- Media Type▼▲
- Author / Artist▼▲
- Top Rated▼▲
Have questions about eBooks? Check out our eBook FAQs.
|Format: DRM Free ePub|
Vendor: WestBow Press
Publication Date: 2016
IVLeagueCabot, ARAge: 35-44Gender: female5 Stars Out Of 5The Lion and the Lamb is a poignant glimpse into the past.March 6, 2017IVLeagueCabot, ARAge: 35-44Gender: femaleQuality: 5Value: 5Meets Expectations: 5If my high school and college textbooks had been written this way, I would have been a more eager student of history. The Lion and the Lamb is an anomaly in the genre of historical fiction because every character is real, their words are often their own, and events (between 1942-1966) are recounted chronologically. Essentially, Charles Causeys narrative infuses the human factors of emotion and moral dilemma into what could otherwise be a dry recollection of facts.
Having read The Hiding Place, I was somewhat familiar with the life and ministry of Corrie ten Boom. However, when her story is laid beside Albert Speers I realized several things. The first was a staggering illustration of cause and effect. Speers place in Hitlers inner circle exposed him to many decisions which had a trickle down effect on ten Boom. Also, the way the darkness of the Reich pervaded their lives and how each reacted Speer in his own strength and Corrie in Godsprovided a stark contrast in wisdom. Finally, while I still may not have the ability to recount times and dates, I have a better grasp of how key decisions turned the war.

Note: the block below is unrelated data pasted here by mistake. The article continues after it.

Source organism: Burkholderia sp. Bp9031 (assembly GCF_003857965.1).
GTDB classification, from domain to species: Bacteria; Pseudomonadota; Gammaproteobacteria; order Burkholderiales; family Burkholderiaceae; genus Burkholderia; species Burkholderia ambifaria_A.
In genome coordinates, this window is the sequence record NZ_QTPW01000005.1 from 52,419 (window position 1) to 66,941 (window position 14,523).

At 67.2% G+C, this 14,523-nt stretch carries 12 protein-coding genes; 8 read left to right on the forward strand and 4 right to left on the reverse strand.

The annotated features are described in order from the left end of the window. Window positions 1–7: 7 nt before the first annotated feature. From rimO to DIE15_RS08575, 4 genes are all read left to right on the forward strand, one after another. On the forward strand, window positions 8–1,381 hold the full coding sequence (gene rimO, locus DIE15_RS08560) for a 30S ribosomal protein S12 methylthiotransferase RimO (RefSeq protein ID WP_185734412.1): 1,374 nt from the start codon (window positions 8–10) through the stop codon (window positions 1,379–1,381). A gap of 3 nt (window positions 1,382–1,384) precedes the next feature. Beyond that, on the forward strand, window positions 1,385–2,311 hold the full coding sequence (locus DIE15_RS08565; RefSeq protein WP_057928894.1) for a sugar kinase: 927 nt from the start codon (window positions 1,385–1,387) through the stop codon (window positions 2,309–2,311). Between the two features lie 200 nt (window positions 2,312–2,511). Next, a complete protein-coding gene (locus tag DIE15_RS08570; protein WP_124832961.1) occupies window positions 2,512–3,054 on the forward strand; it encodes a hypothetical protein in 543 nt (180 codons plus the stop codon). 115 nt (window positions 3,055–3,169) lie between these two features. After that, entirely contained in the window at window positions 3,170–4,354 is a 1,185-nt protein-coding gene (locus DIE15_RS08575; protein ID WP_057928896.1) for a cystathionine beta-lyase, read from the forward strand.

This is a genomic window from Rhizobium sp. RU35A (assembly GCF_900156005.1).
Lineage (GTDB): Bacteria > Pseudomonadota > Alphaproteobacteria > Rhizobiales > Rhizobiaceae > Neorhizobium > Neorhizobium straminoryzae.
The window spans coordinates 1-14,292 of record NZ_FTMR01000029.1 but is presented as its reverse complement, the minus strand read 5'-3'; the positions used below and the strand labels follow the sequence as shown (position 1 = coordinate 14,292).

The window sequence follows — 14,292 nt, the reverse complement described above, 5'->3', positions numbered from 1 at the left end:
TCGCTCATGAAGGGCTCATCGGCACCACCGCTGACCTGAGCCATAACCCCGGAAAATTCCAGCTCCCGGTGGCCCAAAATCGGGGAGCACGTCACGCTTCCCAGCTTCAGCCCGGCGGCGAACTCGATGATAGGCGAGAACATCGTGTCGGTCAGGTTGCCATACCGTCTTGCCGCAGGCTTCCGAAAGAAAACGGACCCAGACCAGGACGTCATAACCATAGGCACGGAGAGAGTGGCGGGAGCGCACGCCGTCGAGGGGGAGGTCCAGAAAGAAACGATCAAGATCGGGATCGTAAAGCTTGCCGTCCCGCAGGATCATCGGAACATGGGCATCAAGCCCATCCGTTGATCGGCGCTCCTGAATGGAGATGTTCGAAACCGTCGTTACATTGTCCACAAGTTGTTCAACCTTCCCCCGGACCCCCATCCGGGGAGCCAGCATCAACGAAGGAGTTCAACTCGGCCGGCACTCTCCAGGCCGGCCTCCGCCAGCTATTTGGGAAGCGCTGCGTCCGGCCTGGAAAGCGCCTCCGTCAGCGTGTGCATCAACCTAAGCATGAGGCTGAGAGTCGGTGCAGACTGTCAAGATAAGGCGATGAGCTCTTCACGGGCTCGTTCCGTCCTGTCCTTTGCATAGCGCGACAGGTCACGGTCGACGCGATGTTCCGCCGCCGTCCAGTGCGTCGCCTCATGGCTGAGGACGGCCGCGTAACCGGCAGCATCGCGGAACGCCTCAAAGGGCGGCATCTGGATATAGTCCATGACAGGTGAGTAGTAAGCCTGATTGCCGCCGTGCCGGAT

The Lion and the Lamb is a poignant glimpse into the past. This book held many new discoveries for me and I felt compelled by the authors writing to examine myself and my faith. How might I have reacted in similar circumstance? This would be a wonderful title for a book discussion group or a reluctant student of history (high school/homeschool where maturity allows).
With thanks to the author/publisher for providing me with a review copy. All opinions are my own.
Author: Charles Causey
Submitted: January 31, 2017
Tell us a little about yourself. Combat veteran Charles Causey is a U.S. Army Chaplain serving in Washington, D.C. at the Chief of Chaplains Office. He is married and has four children ages 15-20. He is the author of the victorious 536-page American Civil War novel "In Danger Every Hour" and also a unique guide for married couples "Unbreakable" used by churches and ministries throughout the U.S.
What was your motivation behind this project? "The Lion and the Lamb" tells the true Holocaust story of Corrie ten Boom and Nazi Albert Speer, one of Adolf Hitler's best friends. It chronicles both journeys throughout the last two years of WWII. For Corrie it leads her through two concentration camps including Ravensbruck before her miraculous release. For Speer, it takes him from the seat of power as Hitler's confidante to the Nuremburg Trials where he is accused of war crimes and crimes against humanity alongside the unstable Herman Goering. The author's motivation was to retell Corrie's story for a new generation of readers. It was written with permission and editorial review by the Corrie ten Boom House Museum in the Netherlands.
How were you personally impacted by working on this project? A book about good versus evil, there is a warning on the front cover of "The Lion and the Lamb" that it descends readers deep into a pit of Nazi darkness because of the often disturbing material within its pages. It is not for children and has caused a few readers nightmares. Though I struggled with some of the stories and images of the Holocaust during my research, it ultimately displays the magnificent power of God, victorious over darkness and evil. Psalm 23:4 & Rom. 8:37